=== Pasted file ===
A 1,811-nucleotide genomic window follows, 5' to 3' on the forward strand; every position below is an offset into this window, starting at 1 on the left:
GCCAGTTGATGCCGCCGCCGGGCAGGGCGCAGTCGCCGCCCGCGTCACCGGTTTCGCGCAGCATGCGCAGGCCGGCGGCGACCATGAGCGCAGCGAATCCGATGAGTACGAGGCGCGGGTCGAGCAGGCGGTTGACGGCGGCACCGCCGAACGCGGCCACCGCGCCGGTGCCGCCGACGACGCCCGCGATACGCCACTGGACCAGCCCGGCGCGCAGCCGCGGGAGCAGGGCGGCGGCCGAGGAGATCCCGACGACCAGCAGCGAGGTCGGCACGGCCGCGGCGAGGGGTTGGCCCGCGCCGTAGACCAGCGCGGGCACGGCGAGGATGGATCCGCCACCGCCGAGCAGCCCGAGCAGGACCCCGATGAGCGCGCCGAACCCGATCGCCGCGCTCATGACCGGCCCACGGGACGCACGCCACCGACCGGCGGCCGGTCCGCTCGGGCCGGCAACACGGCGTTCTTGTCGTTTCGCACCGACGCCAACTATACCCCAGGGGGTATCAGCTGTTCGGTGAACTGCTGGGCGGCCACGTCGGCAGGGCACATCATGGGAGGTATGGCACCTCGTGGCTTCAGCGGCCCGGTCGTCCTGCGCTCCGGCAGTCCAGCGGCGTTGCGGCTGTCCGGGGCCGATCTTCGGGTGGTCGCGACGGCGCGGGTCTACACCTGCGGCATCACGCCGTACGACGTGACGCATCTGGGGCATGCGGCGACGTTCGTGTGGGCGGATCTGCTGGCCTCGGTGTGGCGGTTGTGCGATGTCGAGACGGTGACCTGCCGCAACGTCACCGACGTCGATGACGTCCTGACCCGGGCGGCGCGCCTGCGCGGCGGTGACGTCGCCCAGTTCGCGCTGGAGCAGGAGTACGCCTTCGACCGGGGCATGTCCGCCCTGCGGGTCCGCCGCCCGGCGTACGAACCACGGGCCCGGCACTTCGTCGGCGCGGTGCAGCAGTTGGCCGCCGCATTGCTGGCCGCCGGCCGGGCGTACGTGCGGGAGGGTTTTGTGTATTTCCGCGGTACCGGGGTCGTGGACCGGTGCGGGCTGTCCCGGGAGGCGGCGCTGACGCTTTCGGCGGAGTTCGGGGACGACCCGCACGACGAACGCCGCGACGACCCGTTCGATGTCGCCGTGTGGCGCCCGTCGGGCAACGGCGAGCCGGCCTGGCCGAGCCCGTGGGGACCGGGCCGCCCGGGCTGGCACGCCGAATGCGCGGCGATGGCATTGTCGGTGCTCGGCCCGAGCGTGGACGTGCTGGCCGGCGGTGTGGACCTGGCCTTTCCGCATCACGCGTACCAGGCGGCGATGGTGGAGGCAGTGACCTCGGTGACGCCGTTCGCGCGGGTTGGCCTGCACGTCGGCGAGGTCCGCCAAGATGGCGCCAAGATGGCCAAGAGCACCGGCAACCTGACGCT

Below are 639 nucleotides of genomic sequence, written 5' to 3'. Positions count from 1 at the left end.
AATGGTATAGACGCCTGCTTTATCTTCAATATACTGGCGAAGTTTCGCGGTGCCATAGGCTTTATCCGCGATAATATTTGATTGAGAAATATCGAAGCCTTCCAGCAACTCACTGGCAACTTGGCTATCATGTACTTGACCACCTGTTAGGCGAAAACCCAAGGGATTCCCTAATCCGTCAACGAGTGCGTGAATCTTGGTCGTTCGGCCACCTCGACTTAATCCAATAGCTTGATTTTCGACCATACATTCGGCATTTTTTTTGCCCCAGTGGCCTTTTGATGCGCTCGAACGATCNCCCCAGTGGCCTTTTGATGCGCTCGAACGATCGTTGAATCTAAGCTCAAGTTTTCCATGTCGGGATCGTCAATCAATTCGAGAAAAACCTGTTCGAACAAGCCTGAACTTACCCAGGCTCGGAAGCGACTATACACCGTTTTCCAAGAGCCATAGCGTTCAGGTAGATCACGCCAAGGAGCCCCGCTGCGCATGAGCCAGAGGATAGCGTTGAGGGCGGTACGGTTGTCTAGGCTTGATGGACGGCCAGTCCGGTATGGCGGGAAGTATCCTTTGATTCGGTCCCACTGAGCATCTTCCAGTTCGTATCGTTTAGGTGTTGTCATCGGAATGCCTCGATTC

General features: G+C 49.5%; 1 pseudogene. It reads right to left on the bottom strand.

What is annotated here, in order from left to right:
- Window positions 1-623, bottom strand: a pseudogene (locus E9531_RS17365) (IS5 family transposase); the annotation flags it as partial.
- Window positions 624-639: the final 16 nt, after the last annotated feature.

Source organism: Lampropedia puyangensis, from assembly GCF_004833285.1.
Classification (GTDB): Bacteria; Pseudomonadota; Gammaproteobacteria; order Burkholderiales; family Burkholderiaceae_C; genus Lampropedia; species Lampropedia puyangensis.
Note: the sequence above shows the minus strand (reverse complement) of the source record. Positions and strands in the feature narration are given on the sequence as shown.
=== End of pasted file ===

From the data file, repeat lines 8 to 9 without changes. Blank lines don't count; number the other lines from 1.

- Window positions 624-639: the final 16 nt, after the last annotated feature.

Source organism: Lampropedia puyangensis, from assembly GCF_004833285.1.